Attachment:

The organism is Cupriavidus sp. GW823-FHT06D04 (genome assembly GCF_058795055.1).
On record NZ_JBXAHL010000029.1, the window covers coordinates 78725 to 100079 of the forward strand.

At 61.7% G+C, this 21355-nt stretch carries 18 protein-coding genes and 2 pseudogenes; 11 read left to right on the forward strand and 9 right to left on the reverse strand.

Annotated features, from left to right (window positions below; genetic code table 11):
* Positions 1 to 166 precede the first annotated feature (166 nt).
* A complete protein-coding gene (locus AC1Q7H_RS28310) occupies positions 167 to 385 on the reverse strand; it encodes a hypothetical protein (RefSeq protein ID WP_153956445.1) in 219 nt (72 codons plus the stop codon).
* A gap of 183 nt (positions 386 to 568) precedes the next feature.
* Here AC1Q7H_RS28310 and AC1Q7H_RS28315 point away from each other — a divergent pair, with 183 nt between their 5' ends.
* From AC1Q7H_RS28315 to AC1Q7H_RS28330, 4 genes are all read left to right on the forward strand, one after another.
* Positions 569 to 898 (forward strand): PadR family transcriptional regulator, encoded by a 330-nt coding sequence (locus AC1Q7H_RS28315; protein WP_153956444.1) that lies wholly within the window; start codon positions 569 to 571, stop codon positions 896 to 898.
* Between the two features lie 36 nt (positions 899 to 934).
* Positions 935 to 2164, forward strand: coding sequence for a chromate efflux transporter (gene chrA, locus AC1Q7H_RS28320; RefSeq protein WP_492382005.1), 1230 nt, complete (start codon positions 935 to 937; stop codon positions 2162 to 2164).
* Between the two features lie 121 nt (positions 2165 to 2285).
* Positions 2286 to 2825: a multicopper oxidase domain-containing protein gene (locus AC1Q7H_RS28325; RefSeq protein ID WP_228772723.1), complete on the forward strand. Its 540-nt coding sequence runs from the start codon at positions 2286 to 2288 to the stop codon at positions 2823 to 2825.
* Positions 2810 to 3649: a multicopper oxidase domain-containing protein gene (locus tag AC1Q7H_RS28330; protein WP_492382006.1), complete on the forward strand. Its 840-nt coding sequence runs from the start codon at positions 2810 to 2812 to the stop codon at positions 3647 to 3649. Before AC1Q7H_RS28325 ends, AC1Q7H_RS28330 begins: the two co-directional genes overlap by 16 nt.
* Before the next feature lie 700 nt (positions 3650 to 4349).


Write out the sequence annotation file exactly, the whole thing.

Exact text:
The organism is Cupriavidus sp. GW823-FHT06D04 (genome assembly GCF_058795055.1).
On record NZ_JBXAHL010000029.1, the window covers coordinates 78725 to 100079 of the forward strand.

At 61.7% G+C, this 21355-nt stretch carries 18 protein-coding genes and 2 pseudogenes; 11 read left to right on the forward strand and 9 right to left on the reverse strand.

Annotated features, from left to right (window positions below; genetic code table 11):
* Positions 1 to 166 precede the first annotated feature (166 nt).
* A complete protein-coding gene (locus AC1Q7H_RS28310) occupies positions 167 to 385 on the reverse strand; it encodes a hypothetical protein (RefSeq protein ID WP_153956445.1) in 219 nt (72 codons plus the stop codon).
* A gap of 183 nt (positions 386 to 568) precedes the next feature.
* Here AC1Q7H_RS28310 and AC1Q7H_RS28315 point away from each other — a divergent pair, with 183 nt between their 5' ends.
* From AC1Q7H_RS28315 to AC1Q7H_RS28330, 4 genes are all read left to right on the forward strand, one after another.
* Positions 569 to 898 (forward strand): PadR family transcriptional regulator, encoded by a 330-nt coding sequence (locus AC1Q7H_RS28315; protein WP_153956444.1) that lies wholly within the window; start codon positions 569 to 571, stop codon positions 896 to 898.
* Between the two features lie 36 nt (positions 899 to 934).
* Positions 935 to 2164, forward strand: coding sequence for a chromate efflux transporter (gene chrA, locus AC1Q7H_RS28320; RefSeq protein WP_492382005.1), 1230 nt, complete (start codon positions 935 to 937; stop codon positions 2162 to 2164).
* Between the two features lie 121 nt (positions 2165 to 2285).
* Positions 2286 to 2825: a multicopper oxidase domain-containing protein gene (locus AC1Q7H_RS28325; RefSeq protein ID WP_228772723.1), complete on the forward strand. Its 540-nt coding sequence runs from the start codon at positions 2286 to 2288 to the stop codon at positions 2823 to 2825.
* Positions 2810 to 3649: a multicopper oxidase domain-containing protein gene (locus tag AC1Q7H_RS28330; protein WP_492382006.1), complete on the forward strand. Its 840-nt coding sequence runs from the start codon at positions 2810 to 2812 to the stop codon at positions 3647 to 3649. Before AC1Q7H_RS28325 ends, AC1Q7H_RS28330 begins: the two co-directional genes overlap by 16 nt.
* Before the next feature lie 700 nt (positions 3650 to 4349).